Compare any two graphics cards:
GeForce GT 340 vs Radeon HD 4890 1GB
IntroThe GeForce GT 340 comes with a core clock speed of 550 MHz and a GDDR5 memory speed of 850 MHz. It also features a 128-bit bus, and makes use of a 40 nm design. It features 96 SPUs, 32 Texture Address Units, and 8 ROPs.
Compare that to the Radeon HD 4890 1GB, which features GPU clock speed of 1000 MHz, and 1024 MB of GDDR5 RAM running at 975 MHz through a 256-bit bus. It also is made up of 800(160x5) SPUs, 40 Texture Address Units, and 16 Raster Operation Units.
(No game benchmarks for this combination yet.)
Power Usage and Theoretical Benchmarks
Power Consumption (Max TDP)
In theory, the Radeon HD 4890 1GB is 129% faster than the GeForce GT 340 in general, because of its higher data rate. (explain)
Texel RateThe Radeon HD 4890 1GB is much (about 127%) more effective at AF than the GeForce GT 340. (explain)
Pixel RateIf running with lots of anti-aliasing is important to you, then the Radeon HD 4890 1GB is superior to the GeForce GT 340, by far. (explain)
Please note that the above 'benchmarks' are all just theoretical - the results were calculated based on the card's specifications, and real-world performance may (and probably will) vary at least a bit.
Price ComparisonPlease note that the price comparisons are based on search keywords, and might not be the exact same card listed on this page. We have no control over the accuracy of their search results.
Memory Bandwidth: Memory bandwidth is the maximum amount of information (counted in MB per second) that can be transported over the external memory interface in a second. The number is worked out by multiplying the interface width by its memory clock speed. If it uses DDR RAM, it should be multiplied by 2 once again. If DDR5, multiply by ANOTHER 2x. The higher the bandwidth is, the better the card will be in general. It especially helps with anti-aliasing, HDR and higher screen resolutions.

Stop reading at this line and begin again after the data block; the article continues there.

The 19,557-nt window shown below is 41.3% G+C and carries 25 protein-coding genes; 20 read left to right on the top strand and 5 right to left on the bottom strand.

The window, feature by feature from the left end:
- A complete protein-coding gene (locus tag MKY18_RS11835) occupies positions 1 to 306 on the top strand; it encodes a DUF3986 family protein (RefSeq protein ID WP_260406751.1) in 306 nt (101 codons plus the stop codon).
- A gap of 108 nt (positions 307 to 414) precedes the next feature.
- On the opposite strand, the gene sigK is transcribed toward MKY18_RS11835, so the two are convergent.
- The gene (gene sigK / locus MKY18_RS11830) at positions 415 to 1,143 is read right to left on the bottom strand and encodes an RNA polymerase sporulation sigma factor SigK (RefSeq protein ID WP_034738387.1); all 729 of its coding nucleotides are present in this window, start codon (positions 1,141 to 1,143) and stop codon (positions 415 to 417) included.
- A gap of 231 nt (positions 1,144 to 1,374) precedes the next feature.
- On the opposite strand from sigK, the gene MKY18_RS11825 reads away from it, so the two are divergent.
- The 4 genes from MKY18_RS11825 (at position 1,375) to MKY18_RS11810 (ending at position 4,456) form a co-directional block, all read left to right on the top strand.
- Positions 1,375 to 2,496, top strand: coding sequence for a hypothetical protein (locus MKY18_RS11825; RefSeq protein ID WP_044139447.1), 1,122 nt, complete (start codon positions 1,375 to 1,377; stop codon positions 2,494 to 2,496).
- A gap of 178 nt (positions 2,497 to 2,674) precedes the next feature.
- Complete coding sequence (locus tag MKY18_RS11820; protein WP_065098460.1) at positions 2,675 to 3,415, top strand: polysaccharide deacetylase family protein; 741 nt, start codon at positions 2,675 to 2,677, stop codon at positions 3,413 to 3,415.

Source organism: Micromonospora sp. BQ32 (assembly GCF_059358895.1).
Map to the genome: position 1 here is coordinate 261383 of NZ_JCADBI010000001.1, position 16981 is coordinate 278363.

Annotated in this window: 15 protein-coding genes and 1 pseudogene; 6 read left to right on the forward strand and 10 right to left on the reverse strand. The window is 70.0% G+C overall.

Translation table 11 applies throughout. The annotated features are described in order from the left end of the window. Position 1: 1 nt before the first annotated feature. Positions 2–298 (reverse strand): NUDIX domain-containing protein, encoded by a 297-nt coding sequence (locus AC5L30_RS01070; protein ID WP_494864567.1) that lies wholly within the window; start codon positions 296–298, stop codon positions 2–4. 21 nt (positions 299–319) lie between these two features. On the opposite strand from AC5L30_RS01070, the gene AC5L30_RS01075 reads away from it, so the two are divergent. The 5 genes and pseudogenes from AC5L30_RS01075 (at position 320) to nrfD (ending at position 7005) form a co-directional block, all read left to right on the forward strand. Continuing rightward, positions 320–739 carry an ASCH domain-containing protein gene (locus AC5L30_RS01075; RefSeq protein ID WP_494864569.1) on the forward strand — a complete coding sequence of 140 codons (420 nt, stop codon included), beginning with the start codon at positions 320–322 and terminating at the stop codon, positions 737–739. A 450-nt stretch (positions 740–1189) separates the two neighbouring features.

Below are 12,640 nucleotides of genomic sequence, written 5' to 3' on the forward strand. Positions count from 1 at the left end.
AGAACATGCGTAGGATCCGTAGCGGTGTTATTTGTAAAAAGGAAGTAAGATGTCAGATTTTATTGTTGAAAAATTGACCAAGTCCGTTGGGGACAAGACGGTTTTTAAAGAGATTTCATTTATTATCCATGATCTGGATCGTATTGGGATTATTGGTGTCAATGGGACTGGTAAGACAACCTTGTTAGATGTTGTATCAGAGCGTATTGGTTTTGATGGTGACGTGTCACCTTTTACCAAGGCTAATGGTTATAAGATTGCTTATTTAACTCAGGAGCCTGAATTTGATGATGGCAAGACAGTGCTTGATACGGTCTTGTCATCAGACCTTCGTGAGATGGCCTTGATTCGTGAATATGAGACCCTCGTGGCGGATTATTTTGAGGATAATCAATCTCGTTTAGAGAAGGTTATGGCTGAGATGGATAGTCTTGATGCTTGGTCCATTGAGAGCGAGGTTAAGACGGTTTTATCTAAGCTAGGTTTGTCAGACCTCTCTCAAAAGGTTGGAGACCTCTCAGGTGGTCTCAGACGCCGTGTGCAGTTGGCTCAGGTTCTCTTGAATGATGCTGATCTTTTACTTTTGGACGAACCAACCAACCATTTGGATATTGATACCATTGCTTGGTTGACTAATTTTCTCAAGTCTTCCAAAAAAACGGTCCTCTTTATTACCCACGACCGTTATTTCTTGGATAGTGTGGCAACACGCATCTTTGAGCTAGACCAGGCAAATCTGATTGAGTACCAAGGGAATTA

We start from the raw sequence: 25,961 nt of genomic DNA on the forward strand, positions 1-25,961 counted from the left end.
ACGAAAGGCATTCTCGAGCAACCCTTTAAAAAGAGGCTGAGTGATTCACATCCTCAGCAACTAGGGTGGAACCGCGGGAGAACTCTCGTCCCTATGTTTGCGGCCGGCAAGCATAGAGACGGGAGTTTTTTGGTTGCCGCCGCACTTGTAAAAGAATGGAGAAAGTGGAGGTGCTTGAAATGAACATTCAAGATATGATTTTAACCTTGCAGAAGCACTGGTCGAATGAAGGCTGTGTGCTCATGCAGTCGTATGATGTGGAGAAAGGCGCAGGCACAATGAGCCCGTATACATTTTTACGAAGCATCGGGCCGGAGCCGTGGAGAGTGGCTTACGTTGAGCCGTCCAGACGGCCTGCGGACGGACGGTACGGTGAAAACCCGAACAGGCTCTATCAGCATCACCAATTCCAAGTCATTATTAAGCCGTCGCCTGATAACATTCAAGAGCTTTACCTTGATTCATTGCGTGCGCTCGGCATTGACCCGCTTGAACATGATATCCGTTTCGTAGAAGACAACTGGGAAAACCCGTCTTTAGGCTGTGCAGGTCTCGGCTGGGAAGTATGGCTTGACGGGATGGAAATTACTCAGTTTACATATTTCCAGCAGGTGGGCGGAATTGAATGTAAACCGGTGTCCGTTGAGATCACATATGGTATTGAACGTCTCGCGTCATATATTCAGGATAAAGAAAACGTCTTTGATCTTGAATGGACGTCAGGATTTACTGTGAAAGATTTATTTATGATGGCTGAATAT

Texel Rate: Texel rate is the maximum number of texture map elements (texels) that can be applied per second. This is worked out by multiplying the total number of texture units by the core speed of the chip. The better the texel rate, the better the graphics card will be at handling texture filtering (anisotropic filtering - AF). It is measured in millions of texels applied in a second.
Pixel Rate: Pixel rate is the most pixels the video card can possibly record to its local memory in one second - measured in millions of pixels per second. The figure is calculated by multiplying the amount of Raster Operations Pipelines by the clock speed of the card. ROPs (Raster Operations Pipelines - also called Render Output Units) are responsible for outputting the pixels (image) to the screen. The actual pixel rate is also dependant on quite a few other factors, especially the memory bandwidth - the lower the memory bandwidth is, the lower the potential to get to the maximum fill rate.